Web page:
Yesterday Kim Green, Executive Director of the National Association of State Directors of Career Technical Education Consortium (NASDCTEc), participated in a Congressional briefing on the Carl D. Perkins Act (Perkins). Hosted by the bipartisan Congressional Career Technical Education (CTE) Caucus, the briefing provided information on Perkins and CTE more generally. Policymakers, their staff, and other relevant stakeholders attended the standing room only event which consisted of a panel discussion on these topics. Johan Uvin, Deputy Assistant Secretary of Education for the Office of Vocational and Adult Education and Eric Gearhart, Director of Research and Foundation Relations at SkillsUSA, also participated in the briefing.
The panel was spurred by the House Education and Workforce Committee’s ongoing consideration of the reauthorization of the Perkins Act. Deputy Assistant Secretary Uvin began the discussion by framing his remarks around a recent OECD Survey of Adult Skills (PIAAC) which found that adults in the United States are lagging behind their peers internationally for literacy, numeracy, and problem solving. Uvin argued that CTE is one of the best ways to address this problem. He contended that improving the delivery system and ensuring consistent quality of CTE programs throughout the United States was an important task that the reauthorization process for Perkins must address.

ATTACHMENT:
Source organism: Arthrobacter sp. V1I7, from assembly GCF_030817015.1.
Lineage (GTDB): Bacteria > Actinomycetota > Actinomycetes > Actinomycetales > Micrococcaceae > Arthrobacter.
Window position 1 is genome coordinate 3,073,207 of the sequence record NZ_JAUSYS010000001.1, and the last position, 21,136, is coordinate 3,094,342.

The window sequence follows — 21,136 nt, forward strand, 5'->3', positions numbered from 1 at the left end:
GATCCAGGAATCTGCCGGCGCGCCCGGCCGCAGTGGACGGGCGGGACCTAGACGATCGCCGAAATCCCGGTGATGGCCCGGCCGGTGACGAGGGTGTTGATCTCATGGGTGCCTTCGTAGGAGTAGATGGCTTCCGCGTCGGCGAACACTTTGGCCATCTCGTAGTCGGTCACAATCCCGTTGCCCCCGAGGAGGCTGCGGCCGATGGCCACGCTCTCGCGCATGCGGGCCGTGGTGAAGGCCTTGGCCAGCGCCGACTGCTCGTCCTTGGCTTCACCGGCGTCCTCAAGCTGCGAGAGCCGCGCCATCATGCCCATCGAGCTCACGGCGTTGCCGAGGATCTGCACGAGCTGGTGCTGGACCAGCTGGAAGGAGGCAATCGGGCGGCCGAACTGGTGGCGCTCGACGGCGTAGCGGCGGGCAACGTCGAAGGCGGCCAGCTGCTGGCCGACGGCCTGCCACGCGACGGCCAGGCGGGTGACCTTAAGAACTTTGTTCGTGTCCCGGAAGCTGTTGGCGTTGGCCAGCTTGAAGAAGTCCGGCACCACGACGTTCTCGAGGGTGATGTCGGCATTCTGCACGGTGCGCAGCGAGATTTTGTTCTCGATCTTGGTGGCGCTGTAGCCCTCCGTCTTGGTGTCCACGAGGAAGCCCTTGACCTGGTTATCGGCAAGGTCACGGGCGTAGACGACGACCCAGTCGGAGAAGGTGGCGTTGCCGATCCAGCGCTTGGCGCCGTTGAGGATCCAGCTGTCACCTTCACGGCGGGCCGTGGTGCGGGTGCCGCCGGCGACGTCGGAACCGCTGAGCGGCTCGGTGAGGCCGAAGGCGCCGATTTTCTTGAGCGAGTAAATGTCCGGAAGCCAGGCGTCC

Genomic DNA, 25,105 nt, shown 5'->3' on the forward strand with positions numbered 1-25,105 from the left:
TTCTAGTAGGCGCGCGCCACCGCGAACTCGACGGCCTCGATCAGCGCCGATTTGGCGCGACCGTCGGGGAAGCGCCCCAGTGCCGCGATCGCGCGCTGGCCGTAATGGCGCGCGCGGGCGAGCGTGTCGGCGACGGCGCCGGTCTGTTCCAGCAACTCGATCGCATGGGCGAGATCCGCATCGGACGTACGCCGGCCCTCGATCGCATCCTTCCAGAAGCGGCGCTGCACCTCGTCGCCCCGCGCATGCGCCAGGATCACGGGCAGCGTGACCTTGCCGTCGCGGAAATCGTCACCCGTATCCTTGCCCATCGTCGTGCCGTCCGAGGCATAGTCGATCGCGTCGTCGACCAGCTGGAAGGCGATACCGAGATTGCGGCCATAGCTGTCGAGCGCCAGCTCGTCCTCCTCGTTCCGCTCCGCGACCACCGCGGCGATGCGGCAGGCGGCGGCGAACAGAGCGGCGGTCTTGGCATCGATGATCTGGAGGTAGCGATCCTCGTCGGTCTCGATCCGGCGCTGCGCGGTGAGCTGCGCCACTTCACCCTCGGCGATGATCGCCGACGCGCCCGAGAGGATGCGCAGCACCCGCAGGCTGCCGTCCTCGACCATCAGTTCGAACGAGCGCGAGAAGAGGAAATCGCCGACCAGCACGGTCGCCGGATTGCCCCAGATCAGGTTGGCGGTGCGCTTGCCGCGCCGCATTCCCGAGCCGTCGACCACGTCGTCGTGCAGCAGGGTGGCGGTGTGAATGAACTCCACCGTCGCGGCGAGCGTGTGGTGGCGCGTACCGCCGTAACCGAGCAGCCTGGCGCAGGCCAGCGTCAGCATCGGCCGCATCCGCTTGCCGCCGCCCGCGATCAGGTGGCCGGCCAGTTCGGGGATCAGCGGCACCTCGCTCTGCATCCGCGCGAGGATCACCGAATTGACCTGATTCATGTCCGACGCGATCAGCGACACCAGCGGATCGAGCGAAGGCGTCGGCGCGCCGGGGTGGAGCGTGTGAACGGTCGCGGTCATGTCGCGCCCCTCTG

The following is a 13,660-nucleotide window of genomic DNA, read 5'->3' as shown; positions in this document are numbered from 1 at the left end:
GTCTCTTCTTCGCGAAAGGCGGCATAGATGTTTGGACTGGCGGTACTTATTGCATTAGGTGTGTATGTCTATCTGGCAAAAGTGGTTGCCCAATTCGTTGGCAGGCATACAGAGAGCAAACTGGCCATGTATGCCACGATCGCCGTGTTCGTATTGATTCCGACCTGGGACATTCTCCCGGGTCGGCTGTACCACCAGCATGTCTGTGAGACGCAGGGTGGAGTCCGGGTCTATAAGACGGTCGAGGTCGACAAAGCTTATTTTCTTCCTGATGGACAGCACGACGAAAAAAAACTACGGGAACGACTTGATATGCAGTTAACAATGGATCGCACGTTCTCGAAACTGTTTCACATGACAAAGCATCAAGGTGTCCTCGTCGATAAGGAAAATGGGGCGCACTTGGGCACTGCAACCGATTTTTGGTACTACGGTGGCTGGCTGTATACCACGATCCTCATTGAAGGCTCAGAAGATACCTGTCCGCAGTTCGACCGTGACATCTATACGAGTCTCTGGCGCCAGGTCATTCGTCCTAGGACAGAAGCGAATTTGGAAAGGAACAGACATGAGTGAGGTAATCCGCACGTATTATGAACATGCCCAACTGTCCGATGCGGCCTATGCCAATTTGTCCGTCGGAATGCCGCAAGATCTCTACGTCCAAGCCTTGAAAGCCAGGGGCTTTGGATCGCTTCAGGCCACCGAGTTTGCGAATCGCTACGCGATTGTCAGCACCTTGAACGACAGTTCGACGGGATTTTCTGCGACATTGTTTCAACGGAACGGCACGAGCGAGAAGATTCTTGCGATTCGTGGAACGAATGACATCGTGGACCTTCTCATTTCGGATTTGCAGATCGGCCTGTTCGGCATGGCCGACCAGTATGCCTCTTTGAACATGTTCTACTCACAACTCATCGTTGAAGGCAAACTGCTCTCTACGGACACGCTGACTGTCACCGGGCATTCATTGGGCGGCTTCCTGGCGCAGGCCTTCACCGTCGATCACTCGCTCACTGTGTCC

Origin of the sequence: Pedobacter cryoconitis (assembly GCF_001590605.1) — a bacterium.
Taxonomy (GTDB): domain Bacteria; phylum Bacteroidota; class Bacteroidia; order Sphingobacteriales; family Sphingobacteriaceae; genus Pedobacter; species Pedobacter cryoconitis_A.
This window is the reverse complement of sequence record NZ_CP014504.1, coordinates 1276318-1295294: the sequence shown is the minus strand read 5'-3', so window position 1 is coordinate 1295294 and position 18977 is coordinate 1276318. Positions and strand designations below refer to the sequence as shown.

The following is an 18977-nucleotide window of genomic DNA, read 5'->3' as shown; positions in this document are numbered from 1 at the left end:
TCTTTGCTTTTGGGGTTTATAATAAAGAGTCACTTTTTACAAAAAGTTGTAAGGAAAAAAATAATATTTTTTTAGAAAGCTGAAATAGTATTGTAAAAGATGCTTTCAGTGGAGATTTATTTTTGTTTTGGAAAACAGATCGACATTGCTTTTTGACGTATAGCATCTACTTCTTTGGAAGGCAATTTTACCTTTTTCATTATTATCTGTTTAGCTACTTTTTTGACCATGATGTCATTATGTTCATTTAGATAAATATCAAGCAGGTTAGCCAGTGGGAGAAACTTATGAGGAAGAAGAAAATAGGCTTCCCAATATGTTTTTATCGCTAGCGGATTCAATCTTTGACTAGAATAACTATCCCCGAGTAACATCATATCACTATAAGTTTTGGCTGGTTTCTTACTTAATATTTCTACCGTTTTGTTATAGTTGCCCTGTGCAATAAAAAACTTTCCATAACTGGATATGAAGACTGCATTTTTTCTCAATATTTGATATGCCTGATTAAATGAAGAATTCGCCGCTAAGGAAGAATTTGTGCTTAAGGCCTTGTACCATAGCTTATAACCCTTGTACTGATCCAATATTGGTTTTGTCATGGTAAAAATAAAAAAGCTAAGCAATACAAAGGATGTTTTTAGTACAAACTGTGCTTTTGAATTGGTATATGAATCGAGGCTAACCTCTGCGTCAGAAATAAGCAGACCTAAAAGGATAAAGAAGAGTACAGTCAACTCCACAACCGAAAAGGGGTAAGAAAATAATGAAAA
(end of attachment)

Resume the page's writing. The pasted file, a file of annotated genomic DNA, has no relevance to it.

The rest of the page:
Eric Gearheart organized his remarks through the perspective of the students SkillsUSA, along with other Career Technical Student Organizations (CTSOs), serve on a daily basis. He pointed out that CTE is a great strategy for student engagement and “is essential to enfranchising students throughout the country.” Gearheart emphasized the mutually beneficial relationship between businesses and CTE programs and argued for tax incentives for the private sector to help encourage these connections.
Green organized her presentation around NASDCTEc’s vision paper Reflect, Transform, Lead: A New Vision for Career Technical Education which helped to contextualize Gearheart and Uvin’s earlier observations. Green spoke about the history surrounding the Perkins Act, areas in current law that are being considered for improvement, and other insights into the reauthorization process. She also highlighted NASDCTEc’s recent national report on individual state CTE standards. Green linked the report’s findings to the overall discussion on how to leverage federal investments from the Perkins Act to continue to promote innovation and improve the quality of CTE programs throughout the country.
A question and answer session followed the panel’s presentations where members of the audience posed a series of questions to the panelists. Among the many questions asked, the status of Perkins reauthorization was a recurrent theme throughout. Panelists shared updates on their work to help renew the law, but ultimately agreed that only a concerted bipartisan effort from both chambers in Congress would result in a new iteration of the Carl D. Perkins Act. The House Education and Workforce Committee seems to have earnestly considered this message— following the briefing the committee scheduled a hearing on the Perkins Act for next Tuesday, November 19th.
Please check our blog for more details as this process unfolds.
Steve Voytek, Government Relations Associate